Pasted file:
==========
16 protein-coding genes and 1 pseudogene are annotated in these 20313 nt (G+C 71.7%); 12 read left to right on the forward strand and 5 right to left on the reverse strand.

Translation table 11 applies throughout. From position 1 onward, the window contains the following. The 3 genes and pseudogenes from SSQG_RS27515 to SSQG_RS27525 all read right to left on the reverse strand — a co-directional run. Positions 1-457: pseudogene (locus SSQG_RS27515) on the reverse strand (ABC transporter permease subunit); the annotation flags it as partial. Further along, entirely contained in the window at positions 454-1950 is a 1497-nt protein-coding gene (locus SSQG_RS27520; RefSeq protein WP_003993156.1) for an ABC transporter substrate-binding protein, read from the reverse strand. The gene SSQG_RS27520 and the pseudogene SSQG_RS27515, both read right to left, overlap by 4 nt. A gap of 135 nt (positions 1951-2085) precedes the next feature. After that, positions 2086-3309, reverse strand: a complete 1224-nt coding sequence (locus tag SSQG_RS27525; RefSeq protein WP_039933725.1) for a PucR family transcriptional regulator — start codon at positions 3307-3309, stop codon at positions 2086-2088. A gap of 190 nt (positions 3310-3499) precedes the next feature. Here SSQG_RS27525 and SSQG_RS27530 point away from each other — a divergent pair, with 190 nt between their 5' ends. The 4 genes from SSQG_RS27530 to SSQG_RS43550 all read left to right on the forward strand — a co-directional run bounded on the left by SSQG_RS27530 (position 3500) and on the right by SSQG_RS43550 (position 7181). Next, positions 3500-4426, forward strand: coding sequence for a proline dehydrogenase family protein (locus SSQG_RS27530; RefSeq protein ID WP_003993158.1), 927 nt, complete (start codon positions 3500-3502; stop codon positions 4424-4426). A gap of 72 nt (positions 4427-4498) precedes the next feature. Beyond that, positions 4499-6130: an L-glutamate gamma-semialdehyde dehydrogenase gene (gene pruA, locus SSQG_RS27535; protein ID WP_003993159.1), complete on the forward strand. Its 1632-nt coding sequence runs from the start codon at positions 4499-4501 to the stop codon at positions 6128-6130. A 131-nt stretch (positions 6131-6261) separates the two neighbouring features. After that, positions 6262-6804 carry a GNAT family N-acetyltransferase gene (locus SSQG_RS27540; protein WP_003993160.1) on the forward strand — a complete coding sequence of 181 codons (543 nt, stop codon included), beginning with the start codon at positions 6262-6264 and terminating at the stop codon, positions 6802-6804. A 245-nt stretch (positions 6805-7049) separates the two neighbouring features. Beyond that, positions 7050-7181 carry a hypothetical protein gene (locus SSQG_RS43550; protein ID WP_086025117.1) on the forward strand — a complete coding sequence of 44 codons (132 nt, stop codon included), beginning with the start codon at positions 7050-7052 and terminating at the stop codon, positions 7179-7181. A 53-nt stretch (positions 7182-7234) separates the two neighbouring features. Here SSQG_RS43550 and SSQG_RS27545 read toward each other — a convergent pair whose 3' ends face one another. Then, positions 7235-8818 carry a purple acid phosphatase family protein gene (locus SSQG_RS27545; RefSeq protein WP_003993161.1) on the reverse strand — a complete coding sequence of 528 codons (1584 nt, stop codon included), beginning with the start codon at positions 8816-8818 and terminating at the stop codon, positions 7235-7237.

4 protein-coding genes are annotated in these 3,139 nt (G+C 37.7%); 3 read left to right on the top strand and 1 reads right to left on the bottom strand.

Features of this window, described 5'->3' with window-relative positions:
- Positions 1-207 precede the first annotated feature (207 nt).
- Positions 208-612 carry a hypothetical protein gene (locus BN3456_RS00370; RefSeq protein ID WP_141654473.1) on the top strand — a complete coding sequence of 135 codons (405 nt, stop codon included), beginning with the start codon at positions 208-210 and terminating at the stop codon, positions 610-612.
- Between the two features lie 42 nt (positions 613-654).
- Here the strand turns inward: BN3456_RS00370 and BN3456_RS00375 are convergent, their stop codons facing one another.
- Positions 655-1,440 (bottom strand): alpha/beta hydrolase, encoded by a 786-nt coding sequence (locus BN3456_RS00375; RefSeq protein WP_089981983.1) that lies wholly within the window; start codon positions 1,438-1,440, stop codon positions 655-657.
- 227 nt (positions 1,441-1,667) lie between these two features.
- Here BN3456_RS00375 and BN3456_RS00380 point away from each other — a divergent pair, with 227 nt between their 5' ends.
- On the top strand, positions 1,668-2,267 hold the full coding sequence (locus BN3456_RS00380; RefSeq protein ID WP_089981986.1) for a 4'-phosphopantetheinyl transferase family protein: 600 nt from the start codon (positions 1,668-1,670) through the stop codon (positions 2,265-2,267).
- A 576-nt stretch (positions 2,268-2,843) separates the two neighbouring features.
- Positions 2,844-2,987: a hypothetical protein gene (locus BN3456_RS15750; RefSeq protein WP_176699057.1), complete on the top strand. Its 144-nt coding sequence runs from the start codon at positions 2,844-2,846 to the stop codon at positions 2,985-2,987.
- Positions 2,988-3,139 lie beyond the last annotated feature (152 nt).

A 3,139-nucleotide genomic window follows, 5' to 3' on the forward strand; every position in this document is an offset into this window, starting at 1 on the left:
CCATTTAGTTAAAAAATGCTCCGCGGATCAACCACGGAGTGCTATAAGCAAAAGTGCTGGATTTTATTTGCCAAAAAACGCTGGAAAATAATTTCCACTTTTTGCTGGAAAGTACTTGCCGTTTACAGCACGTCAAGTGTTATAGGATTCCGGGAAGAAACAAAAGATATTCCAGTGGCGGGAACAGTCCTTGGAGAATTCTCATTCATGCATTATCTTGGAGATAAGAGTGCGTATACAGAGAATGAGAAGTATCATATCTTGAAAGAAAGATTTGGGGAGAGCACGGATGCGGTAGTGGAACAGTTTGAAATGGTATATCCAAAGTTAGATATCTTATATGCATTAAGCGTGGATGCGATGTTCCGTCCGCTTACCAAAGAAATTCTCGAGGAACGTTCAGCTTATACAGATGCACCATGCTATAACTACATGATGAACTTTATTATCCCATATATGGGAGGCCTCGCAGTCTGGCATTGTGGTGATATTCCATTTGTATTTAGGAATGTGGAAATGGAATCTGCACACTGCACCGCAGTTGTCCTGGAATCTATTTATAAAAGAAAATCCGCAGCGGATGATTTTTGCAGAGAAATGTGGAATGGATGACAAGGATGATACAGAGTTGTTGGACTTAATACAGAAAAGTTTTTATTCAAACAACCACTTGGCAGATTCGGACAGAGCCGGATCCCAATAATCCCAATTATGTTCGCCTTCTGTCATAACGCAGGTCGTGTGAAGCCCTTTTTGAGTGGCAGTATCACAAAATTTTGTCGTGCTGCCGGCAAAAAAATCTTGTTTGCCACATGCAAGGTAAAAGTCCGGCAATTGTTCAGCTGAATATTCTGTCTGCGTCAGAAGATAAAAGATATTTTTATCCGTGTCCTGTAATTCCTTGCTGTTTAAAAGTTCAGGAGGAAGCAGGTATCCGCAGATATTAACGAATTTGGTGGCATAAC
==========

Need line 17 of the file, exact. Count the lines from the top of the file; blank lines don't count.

CCATTTAGTTAAAAAATGCTCCGCGGATCAACCACGGAGTGCTATAAGCAAAAGTGCTGGATTTTATTTGCCAAAAAACGCTGGAAAATAATTTCCACTTTTTGCTGGAAAGTACTTGCCGTTTACAGCACGTCAAGTGTTATAGGATTCCGGGAAGAAACAAAAGATATTCCAGTGGCGGGAACAGTCCTTGGAGAATTCTCATTCATGCATTATCTTGGAGATAAGAGTGCGTATACAGAGAATGAGAAGTATCATATCTTGAAAGAAAGATTTGGGGAGAGCACGGATGCGGTAGTGGAACAGTTTGAAATGGTATATCCAAAGTTAGATATCTTATATGCATTAAGCGTGGATGCGATGTTCCGTCCGCTTACCAAAGAAATTCTCGAGGAACGTTCAGCTTATACAGATGCACCATGCTATAACTACATGATGAACTTTATTATCCCATATATGGGAGGCCTCGCAGTCTGGCATTGTGGTGATATTCCATTTGTATTTAGGAATGTGGAAATGGAATCTGCACACTGCACCGCAGTTGTCCTGGAATCTATTTATAAAAGAAAATCCGCAGCGGATGATTTTTGCAGAGAAATGTGGAATGGATGACAAGGATGATACAGAGTTGTTGGACTTAATACAGAAAAGTTTTTATTCAAACAACCACTTGGCAGATTCGGACAGAGCCGGATCCCAATAATCCCAATTATGTTCGCCTTCTGTCATAACGCAGGTCGTGTGAAGCCCTTTTTGAGTGGCAGTATCACAAAATTTTGTCGTGCTGCCGGCAAAAAAATCTTGTTTGCCACATGCAAGGTAAAAGTCCGGCAATTGTTCAGCTGAATATTCTGTCTGCGTCAGAAGATAAAAGATATTTTTATCCGTGTCCTGTAATTCCTTGCTGTTTAAAAGTTCAGGAGGAAGCAGGTATCCGCAGATATTAACGAATTTGGTGGCATAAC